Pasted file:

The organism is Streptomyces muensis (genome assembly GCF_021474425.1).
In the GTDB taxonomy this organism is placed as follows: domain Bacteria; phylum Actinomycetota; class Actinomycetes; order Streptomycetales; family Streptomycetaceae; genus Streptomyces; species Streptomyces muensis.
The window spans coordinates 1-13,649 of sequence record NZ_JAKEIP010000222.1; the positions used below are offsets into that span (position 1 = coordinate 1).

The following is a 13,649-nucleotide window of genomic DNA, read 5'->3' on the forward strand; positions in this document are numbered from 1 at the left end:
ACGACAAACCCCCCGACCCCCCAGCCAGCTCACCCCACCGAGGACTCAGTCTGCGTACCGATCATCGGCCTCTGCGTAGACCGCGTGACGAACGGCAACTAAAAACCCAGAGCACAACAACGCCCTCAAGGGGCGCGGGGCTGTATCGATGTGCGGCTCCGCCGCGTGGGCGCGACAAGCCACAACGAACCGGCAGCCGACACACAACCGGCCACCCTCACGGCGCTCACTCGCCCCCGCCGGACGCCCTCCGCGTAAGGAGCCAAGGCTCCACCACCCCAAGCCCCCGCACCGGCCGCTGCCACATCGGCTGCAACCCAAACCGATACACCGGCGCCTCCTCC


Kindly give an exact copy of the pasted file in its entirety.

The organism is Streptomyces muensis (genome assembly GCF_021474425.1).
In the GTDB taxonomy this organism is placed as follows: domain Bacteria; phylum Actinomycetota; class Actinomycetes; order Streptomycetales; family Streptomycetaceae; genus Streptomyces; species Streptomyces muensis.
The window spans coordinates 1-13,649 of sequence record NZ_JAKEIP010000222.1; the positions used below are offsets into that span (position 1 = coordinate 1).

The following is a 13,649-nucleotide window of genomic DNA, read 5'->3' on the forward strand; positions in this document are numbered from 1 at the left end:
ACGACAAACCCCCCGACCCCCCAGCCAGCTCACCCCACCGAGGACTCAGTCTGCGTACCGATCATCGGCCTCTGCGTAGACCGCGTGACGAACGGCAACTAAAAACCCAGAGCACAACAACGCCCTCAAGGGGCGCGGGGCTGTATCGATGTGCGGCTCCGCCGCGTGGGCGCGACAAGCCACAACGAACCGGCAGCCGACACACAACCGGCCACCCTCACGGCGCTCACTCGCCCCCGCCGGACGCCCTCCGCGTAAGGAGCCAAGGCTCCACCACCCCAAGCCCCCGCACCGGCCGCTGCCACATCGGCTGCAACCCAAACCGATACACCGGCGCCTCCTCC